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What is Dyscalculia and How Can You Help Your Child??


Dr. Kawthar Hameed Abdullah

Ed.D Educational Psychology & Special Education





Dyscalculia is a math learning disability that impairs an individual’s ability to learn number-related concepts, performing accurate math calculations, reasoning and problem solving skills, and performing other basic math skills. Dyscalculia is sometimes called “number dyslexia” or “math-lexia.”


Children with dyscalculia tend to exhibit challenges in all areas of math, including money, measurement, and time. These challenges not only impact their ability to perform well at school but many necessary life skills as well. For a child with dyscalculia, educational support will be needed. Surprisingly, a number of the children I have worked with children who struggled in all areas of math have gone on and done well in mathematics. It has been my experience that many of the challenges children had with math were resolved with appropriate intervention and support


Many current educational programs feature integrated science, technology, engineering, and math (STEM) programs. For most children, studying in the mainstream classroom, the math lessons taught in the classroom is usually adequate enough to obtain mastery of the subject. However, children with dyscalculia need additional support and instruction after school to fully understand what is being taught in class and to complete homework assignments.


It’s currently estimated that between 5 and 7% of elementary school aged children may have dyscalculia. It’s also thought that dyscalculia occurs equally in both genders. Many children that have dyscalculia may also have ADHD or dyslexia as well.


What to look for:


A young child with dyscalculia in kindergarten and lower elementary may:


  • · Have difficulty recognizing numbers

  • Being delayed in learning to count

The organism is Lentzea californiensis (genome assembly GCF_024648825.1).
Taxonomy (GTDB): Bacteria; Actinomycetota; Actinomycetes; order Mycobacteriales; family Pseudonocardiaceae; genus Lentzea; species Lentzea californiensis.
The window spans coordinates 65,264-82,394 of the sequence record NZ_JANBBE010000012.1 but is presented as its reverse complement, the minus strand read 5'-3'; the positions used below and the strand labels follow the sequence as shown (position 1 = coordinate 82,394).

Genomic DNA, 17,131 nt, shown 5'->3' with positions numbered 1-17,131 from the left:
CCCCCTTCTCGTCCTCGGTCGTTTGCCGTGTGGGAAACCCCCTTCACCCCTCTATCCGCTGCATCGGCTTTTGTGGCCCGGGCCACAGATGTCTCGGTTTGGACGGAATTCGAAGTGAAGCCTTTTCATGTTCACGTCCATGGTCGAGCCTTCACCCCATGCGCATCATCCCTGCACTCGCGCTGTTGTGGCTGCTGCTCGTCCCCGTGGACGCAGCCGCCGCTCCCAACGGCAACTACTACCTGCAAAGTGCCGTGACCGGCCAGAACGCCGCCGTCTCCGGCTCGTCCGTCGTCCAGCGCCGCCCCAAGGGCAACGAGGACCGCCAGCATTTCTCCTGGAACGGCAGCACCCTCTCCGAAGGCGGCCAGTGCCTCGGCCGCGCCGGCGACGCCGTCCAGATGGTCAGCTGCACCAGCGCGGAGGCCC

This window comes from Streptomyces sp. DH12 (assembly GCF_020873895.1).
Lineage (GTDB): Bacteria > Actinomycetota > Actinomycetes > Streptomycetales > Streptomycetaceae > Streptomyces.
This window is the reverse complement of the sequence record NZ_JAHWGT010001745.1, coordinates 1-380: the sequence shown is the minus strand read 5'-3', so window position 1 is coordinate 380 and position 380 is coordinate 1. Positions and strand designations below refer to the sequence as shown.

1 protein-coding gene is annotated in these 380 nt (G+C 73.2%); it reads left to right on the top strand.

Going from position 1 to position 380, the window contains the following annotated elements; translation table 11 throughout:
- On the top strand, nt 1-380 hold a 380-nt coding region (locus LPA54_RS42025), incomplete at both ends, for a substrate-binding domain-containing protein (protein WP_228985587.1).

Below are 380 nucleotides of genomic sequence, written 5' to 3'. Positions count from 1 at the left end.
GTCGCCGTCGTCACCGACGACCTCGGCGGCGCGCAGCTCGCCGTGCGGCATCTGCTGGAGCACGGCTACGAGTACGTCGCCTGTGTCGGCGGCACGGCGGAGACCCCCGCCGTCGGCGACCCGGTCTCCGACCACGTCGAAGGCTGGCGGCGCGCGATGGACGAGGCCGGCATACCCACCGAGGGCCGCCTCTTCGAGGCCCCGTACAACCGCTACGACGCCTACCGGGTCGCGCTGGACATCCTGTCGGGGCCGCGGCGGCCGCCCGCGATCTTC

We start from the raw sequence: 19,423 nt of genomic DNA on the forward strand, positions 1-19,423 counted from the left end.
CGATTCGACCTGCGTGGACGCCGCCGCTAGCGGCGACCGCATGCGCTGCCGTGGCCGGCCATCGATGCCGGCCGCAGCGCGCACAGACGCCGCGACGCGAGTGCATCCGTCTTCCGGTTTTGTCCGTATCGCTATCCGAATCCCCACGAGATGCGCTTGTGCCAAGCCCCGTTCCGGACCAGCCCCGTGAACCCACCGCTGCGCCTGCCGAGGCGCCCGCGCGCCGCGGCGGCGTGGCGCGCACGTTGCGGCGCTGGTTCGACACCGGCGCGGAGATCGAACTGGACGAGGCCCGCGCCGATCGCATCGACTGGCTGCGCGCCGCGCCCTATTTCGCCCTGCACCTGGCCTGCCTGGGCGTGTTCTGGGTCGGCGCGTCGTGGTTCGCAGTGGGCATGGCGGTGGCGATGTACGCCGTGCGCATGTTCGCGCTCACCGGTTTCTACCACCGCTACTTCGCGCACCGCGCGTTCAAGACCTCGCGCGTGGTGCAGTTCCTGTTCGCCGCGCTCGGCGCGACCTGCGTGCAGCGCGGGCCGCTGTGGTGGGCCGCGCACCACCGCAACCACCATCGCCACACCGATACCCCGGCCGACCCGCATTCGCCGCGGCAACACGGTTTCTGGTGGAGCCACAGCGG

• Struggle to connect numerical symbols with their equivalent words. (1=one)

  • Have difficulty recognizing patterns and placing things in order

  • Lose track when counting

  • Need to use visual aids, such as blocks or fingers, to count

  • difficulty sorting

  • trouble learning time

  • frustrated playing games other children love (especially those involving counting)

  • difficulty relating numbers to items ( such as, how many block are there)

  • difficulty in remembering colors and shapes


As children move up to upper elementary and middle school you may find your child may:


  • ·Have significant difficulty learning basic math tasks like addition and subtraction, times tables and basic geometry

  • Be unable to comprehend the concepts behind word problems and other non-numerical math calculations

  • Difficulties in understanding place value

  • Have difficulty estimating the time it will take to finish a task

  • Struggle with math homework assignments and tests

  • Have difficulty keeping at grade-level in math

  • Struggles to process visual-spatial ideas like graphs and charts

  • Progressing slowly learning math facts when the class has moved on to more complicated calculations

  • Difficulties in understanding greater than and less than

  • Difficulties in understanding the concepts of rounding

  • Frustrated with mathematics or complains about hating math

  • Disorganized with schedules and time management

  • Finds word problems are extremely difficult

  • Often mixes up right and left